USC Aiken beefs up alcohol enforcement with new equipment

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News 12 First at Five / Thursday, Aug. 15, 2013

AIKEN, S.C. (WRDW) – Right now, conditions around campus seem like the calm before the storm, but in just a week, that'll change at USC Aiken.

"Everybody's ready for school to start back. They're ready for the parties and everything," says Joseph Williams, a business major who’s a senior.

Williams, who wants to graduate, will be hitting the books, but he knows others won't go that route.

"Well, as far as alcohol goes, it can be very addictive. A lot of younger students tend to engage in it when they first arrive,” says Williams.

That's why the USC Aiken Police Department is getting some major upgrades. The department is getting gadgets that'll make officers there the 'James Bonds' of alcohol enforcement.

"If they know that those tools are out there to limit them from, you know, overconsumption or consuming at all if they're under-aged, deterrence is the biggest thing that we can do,” says Chief Kevin Liles.

It's all made possible by the South Carolina Alcohol Enforcement Team of the Second Judicial Circuit. Coordinator Steve Ryan delivered the gadgets to Chief Kevin Liles just this week.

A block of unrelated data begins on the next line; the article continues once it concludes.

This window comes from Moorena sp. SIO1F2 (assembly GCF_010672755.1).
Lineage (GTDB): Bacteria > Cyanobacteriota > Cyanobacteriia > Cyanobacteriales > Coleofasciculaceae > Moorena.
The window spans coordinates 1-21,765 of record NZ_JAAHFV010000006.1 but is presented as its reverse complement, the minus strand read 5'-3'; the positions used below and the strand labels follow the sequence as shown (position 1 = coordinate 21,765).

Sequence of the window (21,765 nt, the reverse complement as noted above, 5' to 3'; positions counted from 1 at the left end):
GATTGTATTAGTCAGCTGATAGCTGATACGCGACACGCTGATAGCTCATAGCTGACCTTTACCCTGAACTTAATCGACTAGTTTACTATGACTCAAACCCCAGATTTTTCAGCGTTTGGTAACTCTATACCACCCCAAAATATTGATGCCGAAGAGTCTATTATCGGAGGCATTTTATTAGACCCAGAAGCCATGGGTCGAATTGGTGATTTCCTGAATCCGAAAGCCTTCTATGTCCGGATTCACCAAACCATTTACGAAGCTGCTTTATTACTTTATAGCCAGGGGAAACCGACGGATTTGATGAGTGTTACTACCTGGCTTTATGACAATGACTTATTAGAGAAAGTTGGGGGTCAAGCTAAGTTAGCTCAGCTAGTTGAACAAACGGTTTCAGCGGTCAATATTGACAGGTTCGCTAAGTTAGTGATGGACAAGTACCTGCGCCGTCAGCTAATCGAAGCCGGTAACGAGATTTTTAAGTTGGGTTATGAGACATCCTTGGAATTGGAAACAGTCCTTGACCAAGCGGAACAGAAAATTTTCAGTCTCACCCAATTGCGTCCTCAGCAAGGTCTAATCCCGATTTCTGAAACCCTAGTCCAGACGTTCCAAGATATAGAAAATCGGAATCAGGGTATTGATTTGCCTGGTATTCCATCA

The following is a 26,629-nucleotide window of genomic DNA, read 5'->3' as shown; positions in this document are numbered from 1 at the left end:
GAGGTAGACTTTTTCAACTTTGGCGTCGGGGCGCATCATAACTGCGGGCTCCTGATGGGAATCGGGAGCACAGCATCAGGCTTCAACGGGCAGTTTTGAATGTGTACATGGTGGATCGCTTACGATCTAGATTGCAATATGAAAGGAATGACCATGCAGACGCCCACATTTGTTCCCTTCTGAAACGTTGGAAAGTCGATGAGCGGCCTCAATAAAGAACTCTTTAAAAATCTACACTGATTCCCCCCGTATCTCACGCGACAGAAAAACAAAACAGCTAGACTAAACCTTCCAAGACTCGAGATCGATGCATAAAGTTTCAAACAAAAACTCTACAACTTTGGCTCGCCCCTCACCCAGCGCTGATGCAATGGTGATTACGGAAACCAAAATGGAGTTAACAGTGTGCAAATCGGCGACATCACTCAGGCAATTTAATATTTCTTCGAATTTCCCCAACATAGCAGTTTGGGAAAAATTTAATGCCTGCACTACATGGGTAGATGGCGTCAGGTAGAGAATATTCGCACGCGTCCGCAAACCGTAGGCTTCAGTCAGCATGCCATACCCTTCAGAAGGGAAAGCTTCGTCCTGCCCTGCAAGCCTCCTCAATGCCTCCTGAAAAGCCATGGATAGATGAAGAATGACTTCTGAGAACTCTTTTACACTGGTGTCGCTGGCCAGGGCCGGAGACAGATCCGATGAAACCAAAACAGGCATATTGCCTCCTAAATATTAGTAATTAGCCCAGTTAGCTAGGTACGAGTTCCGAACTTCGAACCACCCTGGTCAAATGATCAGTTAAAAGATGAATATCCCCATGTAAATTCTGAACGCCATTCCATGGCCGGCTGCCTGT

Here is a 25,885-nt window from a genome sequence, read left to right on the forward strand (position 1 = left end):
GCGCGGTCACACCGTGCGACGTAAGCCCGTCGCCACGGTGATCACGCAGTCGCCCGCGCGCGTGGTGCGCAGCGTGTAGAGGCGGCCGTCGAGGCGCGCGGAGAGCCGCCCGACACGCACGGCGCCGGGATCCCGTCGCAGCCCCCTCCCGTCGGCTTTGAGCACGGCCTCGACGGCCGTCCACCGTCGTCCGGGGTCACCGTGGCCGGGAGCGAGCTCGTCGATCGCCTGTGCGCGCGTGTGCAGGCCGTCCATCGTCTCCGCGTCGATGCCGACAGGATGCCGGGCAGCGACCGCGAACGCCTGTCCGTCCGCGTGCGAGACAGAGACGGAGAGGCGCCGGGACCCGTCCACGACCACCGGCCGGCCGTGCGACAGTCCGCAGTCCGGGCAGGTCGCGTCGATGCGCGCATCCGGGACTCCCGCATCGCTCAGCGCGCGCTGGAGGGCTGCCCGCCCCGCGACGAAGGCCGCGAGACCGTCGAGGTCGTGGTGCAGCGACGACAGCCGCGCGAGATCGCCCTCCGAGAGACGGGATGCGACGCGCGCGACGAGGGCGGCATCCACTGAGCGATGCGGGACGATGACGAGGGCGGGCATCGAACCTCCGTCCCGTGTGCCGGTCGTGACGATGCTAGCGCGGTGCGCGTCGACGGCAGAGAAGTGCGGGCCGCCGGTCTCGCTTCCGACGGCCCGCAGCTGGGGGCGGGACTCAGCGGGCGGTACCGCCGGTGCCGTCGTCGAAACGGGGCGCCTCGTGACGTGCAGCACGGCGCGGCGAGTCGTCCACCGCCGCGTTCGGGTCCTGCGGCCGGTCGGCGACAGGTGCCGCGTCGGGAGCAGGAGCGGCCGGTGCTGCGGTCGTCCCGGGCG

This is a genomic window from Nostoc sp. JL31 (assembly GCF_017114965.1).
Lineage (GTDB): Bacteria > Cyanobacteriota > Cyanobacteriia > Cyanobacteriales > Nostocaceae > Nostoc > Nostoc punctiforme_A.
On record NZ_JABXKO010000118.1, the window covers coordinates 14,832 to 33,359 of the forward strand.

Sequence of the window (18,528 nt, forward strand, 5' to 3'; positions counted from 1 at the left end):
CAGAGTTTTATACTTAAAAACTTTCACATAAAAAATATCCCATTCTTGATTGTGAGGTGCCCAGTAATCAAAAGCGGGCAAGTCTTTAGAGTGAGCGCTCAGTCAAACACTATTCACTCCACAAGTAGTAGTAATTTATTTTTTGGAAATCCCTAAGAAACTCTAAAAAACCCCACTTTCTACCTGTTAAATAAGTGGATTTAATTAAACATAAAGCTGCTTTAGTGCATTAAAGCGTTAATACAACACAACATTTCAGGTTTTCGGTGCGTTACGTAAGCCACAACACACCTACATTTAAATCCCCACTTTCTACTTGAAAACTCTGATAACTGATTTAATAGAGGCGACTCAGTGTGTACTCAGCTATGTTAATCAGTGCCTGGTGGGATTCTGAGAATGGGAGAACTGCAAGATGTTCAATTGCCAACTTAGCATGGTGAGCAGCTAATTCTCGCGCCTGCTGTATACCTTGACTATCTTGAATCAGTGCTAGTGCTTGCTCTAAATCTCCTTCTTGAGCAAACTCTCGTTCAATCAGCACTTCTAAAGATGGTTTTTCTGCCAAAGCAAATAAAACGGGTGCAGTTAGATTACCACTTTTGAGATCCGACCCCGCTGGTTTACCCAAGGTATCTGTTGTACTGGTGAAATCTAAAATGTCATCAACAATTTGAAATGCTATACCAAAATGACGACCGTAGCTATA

"The officers are going to be equipped this year, for the first time, with this small Scorpion camera, which they'll actually be able to clip on their uniforms or on their microphone,” says Ryan.

In addition, the department also received a black-light flashlight to check for fake IDs, guides to identify IDs from all 50 states, and a sensor that detects alcohol on someone's breath or even in the air in a confined space.

"So if you have a room of under-aged students and you take that into the room and you're able to get a sample from the room and tell there's alcohol in there, there's not much you can do other than just confess that there's an issue,” says Liles.

"It gives a BAC indicator level,” adds Ryan.

They’re all reasons Williams says fellow students should follow the law.

"When you step into alcohol and other things, it actually steers you in the wrong direction, and it takes your mind off of the books,” he tells News 12.

Ryan says federal grants to the state help pay for the equipment, and it's not all the Alcohol Enforcement Team does. He says they also do compliance checks at stores and restaurants, among other things.


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